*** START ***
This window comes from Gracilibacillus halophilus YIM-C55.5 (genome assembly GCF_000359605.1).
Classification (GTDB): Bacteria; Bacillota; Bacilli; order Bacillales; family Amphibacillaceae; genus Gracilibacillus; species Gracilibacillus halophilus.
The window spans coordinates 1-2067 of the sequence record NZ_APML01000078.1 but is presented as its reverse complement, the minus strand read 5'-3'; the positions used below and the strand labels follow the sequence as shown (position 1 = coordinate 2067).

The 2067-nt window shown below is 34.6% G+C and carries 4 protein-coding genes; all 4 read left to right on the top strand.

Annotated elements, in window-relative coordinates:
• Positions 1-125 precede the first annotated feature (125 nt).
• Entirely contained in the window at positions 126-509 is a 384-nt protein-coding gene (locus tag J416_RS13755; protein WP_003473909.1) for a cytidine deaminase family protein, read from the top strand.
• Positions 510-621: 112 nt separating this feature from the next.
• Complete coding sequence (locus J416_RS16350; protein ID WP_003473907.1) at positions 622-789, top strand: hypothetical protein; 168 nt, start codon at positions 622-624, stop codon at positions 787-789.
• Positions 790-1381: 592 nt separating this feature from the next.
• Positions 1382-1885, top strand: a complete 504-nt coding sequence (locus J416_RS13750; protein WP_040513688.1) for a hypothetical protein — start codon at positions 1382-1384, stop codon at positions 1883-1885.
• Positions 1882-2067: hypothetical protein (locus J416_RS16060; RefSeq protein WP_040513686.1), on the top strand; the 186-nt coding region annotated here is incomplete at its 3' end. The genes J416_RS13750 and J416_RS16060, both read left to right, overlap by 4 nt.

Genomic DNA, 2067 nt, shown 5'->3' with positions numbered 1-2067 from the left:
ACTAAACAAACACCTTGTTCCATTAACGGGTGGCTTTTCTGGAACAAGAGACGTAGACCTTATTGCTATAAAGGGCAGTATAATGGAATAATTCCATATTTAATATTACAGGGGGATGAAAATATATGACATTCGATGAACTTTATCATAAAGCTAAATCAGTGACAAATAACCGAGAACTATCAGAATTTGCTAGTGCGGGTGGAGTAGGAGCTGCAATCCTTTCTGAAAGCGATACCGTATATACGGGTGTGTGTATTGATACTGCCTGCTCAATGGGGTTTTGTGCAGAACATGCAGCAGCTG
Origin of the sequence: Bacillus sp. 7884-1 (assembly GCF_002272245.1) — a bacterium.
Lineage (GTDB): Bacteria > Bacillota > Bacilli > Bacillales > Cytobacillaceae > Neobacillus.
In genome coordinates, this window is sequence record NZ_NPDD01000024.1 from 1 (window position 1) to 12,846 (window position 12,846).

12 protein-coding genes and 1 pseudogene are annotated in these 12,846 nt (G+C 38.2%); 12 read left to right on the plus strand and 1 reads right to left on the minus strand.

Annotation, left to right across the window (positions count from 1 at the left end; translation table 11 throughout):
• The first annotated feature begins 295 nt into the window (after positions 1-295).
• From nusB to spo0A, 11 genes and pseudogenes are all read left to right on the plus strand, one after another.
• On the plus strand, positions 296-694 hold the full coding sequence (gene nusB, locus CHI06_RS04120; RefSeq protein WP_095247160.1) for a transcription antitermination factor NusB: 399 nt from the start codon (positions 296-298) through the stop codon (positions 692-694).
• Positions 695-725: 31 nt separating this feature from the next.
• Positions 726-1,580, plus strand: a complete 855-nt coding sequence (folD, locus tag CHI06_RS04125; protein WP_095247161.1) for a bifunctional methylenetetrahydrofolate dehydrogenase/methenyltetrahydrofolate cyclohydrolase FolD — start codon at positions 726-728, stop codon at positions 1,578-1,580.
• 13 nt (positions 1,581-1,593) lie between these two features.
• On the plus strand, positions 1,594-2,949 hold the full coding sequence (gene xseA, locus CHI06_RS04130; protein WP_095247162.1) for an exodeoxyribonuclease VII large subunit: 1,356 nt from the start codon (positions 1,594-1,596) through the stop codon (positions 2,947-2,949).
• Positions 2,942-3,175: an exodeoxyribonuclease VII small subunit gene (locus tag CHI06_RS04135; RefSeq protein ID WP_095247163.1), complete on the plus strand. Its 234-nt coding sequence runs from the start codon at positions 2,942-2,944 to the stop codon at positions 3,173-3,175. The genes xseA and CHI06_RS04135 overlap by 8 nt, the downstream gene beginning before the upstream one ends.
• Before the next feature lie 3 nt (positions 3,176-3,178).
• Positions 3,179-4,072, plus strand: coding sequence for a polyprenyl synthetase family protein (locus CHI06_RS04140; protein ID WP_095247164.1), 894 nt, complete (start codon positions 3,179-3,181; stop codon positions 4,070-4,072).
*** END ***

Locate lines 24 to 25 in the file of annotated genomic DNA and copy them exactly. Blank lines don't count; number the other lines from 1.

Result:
• Positions 726-1,580, plus strand: a complete 855-nt coding sequence (folD, locus tag CHI06_RS04125; protein WP_095247161.1) for a bifunctional methylenetetrahydrofolate dehydrogenase/methenyltetrahydrofolate cyclohydrolase FolD — start codon at positions 726-728, stop codon at positions 1,578-1,580.
• 13 nt (positions 1,581-1,593) lie between these two features.